Apr 30, 2024 - News

DeSantis says Florida will “fight” new Title IX guidelines

Florida Education Commissioner Manny Diaz, Jr., speaking at a podium.

Florida Education Commissioner Manny Díaz Jr. speaks at a news conference. Photo: Stephen M. Dowell/Orlando Sentinel/Tribune News Service via Getty Images

Gov. Ron DeSantis said Florida's schools "will not comply" with the federal government's pending revisions to Title IX guidelines set to take effect Aug. 1.

Why it matters: Title IX protects people from discrimination based on sex in education programs or activities that receive federal financial assistance.

  • Rejecting the guidelines could threaten the millions of dollars Florida's schools receive annually.

The big picture: The updates include specific protections for LGBTQ+ students and prohibit discrimination based on gender identity and sexual orientation — issues DeSantis and Republican lawmakers have targeted in recent years.

  • Lawmakers banned transgender girls from playing on girls' sports teams and, more recently, rescinded a policy allowing transgender people to obtain a driver's license corresponding with their gender identity.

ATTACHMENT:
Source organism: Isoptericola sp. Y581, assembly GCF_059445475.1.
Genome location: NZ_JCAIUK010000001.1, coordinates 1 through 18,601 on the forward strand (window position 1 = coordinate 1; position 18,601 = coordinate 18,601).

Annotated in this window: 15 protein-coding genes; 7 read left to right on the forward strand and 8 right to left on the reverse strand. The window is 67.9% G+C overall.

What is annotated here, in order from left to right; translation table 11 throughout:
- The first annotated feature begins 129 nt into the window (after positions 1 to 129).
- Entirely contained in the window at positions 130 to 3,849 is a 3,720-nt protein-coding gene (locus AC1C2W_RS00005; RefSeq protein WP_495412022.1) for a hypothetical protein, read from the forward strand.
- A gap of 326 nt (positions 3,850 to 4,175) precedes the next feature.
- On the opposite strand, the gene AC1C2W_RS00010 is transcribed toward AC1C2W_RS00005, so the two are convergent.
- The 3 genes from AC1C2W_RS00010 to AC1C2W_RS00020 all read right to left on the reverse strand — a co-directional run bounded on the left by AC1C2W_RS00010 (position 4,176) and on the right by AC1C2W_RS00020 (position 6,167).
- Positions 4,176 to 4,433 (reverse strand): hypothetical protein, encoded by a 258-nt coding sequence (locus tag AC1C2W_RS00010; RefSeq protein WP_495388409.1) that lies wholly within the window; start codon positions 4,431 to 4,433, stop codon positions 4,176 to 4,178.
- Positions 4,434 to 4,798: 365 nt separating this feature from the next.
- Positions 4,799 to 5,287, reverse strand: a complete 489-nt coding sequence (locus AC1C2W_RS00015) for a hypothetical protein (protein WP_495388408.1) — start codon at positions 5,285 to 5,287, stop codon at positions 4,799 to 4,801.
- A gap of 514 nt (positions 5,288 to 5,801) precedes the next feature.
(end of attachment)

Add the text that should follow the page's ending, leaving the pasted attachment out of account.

What they're saying: In a video posted to X on Thursday, DeSantis said Florida would "fight back."

  • "We are not going to let [President] Joe Biden try to inject men into women's activities [and] undermine the rights of parents," DeSantis said.

Reality check: The new rules did not address whether transgender and nonbinary students could play on a sports team that corresponded with their gender identity, according to the Tallahassee Democrat.

What they're saying: In a memo sent to district superintendents last week, Education Commissioner Manny Díaz Jr. said "no educational institution should begin implementing any changes."

  • Díaz said the updates "violate various federal and state laws," including the state's Parental Rights in Education Act, dubbed "Don't Say Gay" by critics.

Flashback: This isn't the first time Díaz has instructed districts to avoid implementing new rules related to Title IX.

  • In 2022, he said guidance from the federal Department of Education was not "binding law" and asked officials to refuse any change, Tampa Bay Times reported.
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